The first ten or fifteen minutes was time for the punters to enter the gallery and peruse the art at their leisure. The works were exactly as you would expect; Jon with all manner of objects projecting from his groinal region and an intense expression on his face. Each photo was accompanied by a title describing the object being used, my personal favorite being ‘Paper, Scissors, Cock’. It was all rather puerile and silly but a cellist playing in the background gave the event a tongue in cheek classy tone. After being handed an instructional pamphlet we were encouraged to make use of the various objects provided to create our own ‘cocks’.

Jon conducted a gallery tour of sorts by pointing out various photos and giving us some background to their creation, reciting some hilarious travel tales. Despite not being prepared enough to point out where exactly they were located in the room, this presentation was delightful and enthralling.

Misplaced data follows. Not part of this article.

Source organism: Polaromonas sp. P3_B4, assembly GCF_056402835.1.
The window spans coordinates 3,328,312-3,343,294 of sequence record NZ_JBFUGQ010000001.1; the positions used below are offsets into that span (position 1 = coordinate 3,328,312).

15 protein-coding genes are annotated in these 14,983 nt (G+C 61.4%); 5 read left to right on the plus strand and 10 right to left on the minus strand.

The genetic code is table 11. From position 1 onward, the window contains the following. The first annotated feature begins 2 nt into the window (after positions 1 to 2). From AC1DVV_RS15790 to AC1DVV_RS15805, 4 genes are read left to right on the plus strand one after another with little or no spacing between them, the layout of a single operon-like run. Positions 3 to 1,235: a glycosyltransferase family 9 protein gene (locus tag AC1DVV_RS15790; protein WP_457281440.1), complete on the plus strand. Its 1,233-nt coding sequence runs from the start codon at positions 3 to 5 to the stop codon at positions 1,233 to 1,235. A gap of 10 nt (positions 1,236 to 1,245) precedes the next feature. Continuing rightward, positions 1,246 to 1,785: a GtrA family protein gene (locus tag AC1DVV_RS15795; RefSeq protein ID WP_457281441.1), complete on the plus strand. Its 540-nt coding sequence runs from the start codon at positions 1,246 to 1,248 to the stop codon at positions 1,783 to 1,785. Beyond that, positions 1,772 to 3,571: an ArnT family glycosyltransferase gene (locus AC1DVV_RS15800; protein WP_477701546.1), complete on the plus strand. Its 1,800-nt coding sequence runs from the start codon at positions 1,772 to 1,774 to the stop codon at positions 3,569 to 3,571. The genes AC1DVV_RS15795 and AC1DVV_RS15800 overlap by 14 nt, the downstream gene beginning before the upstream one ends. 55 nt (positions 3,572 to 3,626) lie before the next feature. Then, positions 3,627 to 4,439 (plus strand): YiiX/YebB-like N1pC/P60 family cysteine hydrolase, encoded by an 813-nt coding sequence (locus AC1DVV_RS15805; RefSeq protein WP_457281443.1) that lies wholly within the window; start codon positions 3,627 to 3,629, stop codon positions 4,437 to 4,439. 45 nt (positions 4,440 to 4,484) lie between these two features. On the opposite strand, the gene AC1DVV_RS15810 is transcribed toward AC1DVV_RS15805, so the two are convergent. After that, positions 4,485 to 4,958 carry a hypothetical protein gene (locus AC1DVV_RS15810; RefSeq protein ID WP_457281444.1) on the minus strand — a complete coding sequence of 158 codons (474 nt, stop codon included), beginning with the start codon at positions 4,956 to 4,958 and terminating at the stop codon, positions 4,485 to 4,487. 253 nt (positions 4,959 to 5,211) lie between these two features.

Moving into the theatre area of the venue, the performance became a type of storytelling show with Jon seated in a small armchair on the stage. He used individual photos from the collection as a launching point for various tales. He didn’t go into technical details about the photos but more their importance to his life and experiences. In this instance, he told us a fair bit about his family and upbringing; pondering how he became obsessed with penises. There were also tales involving a couple of people he met and befriended on his travels. These tended to veer into drug stories but were very well told so as to appeal to all. Jon promised he would have different tales each time so multiple visits may be worthwhile.

On the surface this show appeared to be merely reliant on the most base of concepts, but Jon had successfully used this silly obsession as a basis for some much deeper comedy. His brilliant tales of relationships and male sexuality revealed plenty of warmth and insight into Jon as a person. This was a unique event that is worth checking out.

For booking details at Edinburgh Fringe http://www.edfringe.com/whats-on/comedy/pretending-things-are-a-c-ck